Univ Montana Objectivist Club Defends Free Speech

The Daily Missoulian provides a reasonably balanced account — “Secular, pro-individualist group holds solidarity event for magazine sued over publishing Muhammad cartoons” — of an event sponsored by the University of Montana Objectivist Club.
Atlasphere member Andrew Bissell is president of this club.
From the article:

The University of Montana Objectivist Club on Friday stood behind — literally — the right to publish a cartoon of the Muslim prophet Muhammad wearing a bomb-shaped turban.
As a show of solidarity with a Calgary news magazine that’s been sued over the matter, members of the student club pasted the cartoon and others — which are offensive to most Muslims — on a tri-folded placard in the University Center, then stood ready to defend it.
â??If no one has the guts to show these cartoons, it’s allowing the violence and the worst common denominator to dictate their terms to us,â? insisted Andrew Bissell, president of the Objectivist Club, which promotes the secular, pro-individualist philosophy of novelist-philosopher Ayn Rand.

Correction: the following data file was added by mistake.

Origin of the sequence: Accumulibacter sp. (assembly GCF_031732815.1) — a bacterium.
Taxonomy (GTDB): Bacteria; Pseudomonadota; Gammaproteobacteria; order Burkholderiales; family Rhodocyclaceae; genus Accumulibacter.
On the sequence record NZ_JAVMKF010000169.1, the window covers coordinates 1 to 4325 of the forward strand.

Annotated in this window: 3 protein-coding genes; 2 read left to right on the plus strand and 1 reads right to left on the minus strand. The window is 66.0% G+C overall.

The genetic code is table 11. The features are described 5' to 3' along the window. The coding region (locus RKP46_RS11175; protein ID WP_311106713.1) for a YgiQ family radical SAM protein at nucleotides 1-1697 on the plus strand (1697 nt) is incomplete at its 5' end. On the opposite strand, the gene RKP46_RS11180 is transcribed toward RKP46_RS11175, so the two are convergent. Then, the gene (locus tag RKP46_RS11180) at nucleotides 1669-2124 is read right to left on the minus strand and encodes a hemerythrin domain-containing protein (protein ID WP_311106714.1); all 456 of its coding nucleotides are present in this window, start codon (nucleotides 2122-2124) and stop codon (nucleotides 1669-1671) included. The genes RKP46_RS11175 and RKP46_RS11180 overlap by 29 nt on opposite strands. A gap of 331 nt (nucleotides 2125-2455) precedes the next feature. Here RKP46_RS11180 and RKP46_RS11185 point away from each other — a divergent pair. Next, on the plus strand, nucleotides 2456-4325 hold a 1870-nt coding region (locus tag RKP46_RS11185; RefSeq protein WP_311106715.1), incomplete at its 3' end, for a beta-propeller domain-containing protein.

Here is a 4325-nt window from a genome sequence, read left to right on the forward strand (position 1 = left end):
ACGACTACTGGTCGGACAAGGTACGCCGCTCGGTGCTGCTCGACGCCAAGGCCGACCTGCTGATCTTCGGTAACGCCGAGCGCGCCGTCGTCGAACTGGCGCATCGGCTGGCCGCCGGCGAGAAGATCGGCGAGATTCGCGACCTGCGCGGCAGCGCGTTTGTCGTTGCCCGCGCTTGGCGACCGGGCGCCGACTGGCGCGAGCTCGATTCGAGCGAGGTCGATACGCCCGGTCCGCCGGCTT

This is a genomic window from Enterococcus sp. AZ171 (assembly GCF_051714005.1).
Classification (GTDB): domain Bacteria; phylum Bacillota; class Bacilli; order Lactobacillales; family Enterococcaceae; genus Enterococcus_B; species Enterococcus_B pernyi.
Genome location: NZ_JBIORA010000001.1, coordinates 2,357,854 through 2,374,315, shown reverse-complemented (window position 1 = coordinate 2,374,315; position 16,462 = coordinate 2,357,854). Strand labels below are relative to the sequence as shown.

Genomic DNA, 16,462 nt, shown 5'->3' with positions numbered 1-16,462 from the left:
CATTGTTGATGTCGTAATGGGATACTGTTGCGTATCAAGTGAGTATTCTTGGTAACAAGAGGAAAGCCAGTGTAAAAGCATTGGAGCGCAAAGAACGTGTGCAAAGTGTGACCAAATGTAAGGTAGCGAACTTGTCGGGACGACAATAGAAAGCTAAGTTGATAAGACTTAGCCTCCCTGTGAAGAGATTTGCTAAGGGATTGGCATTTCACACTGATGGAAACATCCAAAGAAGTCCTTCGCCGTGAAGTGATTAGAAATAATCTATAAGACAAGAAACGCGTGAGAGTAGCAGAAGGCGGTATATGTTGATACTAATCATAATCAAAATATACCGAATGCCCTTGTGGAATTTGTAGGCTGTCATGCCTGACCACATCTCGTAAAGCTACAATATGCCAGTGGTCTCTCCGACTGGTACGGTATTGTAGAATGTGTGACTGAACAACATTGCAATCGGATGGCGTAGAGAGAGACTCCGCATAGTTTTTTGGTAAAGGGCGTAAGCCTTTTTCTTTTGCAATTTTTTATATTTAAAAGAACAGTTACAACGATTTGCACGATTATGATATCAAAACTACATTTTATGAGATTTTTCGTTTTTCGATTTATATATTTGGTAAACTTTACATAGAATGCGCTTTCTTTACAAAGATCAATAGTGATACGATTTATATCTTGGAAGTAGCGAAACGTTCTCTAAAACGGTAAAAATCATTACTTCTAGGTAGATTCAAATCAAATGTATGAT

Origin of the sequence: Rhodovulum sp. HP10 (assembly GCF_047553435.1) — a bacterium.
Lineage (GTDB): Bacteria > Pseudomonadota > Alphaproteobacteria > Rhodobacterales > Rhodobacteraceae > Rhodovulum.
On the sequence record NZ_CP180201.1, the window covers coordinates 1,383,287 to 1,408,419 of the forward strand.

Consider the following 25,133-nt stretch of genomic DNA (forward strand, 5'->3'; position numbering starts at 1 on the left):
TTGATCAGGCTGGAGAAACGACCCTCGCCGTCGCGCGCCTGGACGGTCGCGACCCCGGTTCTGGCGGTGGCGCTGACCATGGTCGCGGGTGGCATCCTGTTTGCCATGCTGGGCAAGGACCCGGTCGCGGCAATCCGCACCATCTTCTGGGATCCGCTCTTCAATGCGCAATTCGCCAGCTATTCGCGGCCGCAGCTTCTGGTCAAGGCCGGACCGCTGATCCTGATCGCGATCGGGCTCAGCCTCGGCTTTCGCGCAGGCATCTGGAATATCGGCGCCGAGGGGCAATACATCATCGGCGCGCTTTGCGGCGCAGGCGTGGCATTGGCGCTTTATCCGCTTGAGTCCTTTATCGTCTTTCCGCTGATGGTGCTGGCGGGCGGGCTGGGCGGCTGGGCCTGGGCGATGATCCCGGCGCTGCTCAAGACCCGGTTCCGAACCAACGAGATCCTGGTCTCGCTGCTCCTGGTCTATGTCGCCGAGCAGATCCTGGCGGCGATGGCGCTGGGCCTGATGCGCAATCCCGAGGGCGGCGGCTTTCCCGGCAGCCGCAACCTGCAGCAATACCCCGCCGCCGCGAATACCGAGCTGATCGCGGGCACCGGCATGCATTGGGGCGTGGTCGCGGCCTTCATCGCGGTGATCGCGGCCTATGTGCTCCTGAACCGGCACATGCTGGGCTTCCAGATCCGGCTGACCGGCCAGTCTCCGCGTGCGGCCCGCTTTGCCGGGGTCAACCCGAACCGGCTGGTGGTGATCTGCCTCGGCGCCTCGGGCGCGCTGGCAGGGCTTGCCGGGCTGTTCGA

â??Even the moderate factions of Islam take this very seriously,â? said ASUM presidential candidate Andrea Helling, challenging Bissell and the club’s judgment. â??I don’t think the fear of Muslim violence should stop you from doing this, but there are other ways around it, like describing the cartoons. … It’s a respect thing.â?
Bissell said that respect has nothing to do with it. The West has been â??cowingâ? to the violent fringe of Islam and to multicultural sensitivities, he said, offering as proof Comedy Central’s stopping the irreverent â??South Parkâ? television show from showing an image of Muhammad in a spoof of the cartoon issue. It’s the policy of most U.S. newspapers (including the Missoulian), he noted, to refrain from publishing them.
Showing the cartoons is not only a defiant and bold defense of free speech, it’s the most effective way to get the point across, Bissell said.
â??We’re challenging the assumption that there’s a right not to be offended,â? he said. â??You can’t do that with gumdrop smiles and rainbows. I believe we have the right to criticize religion, and that extends to all religions.â?
At least one person was offended enough to tear off one of the cartoons and throw it away, Bissell said.

Our congratulations to Andrew and the rest of his club on their commendable efforts, and on the publicity they have succeeded in generating on behalf of free speech.
See the full article for more.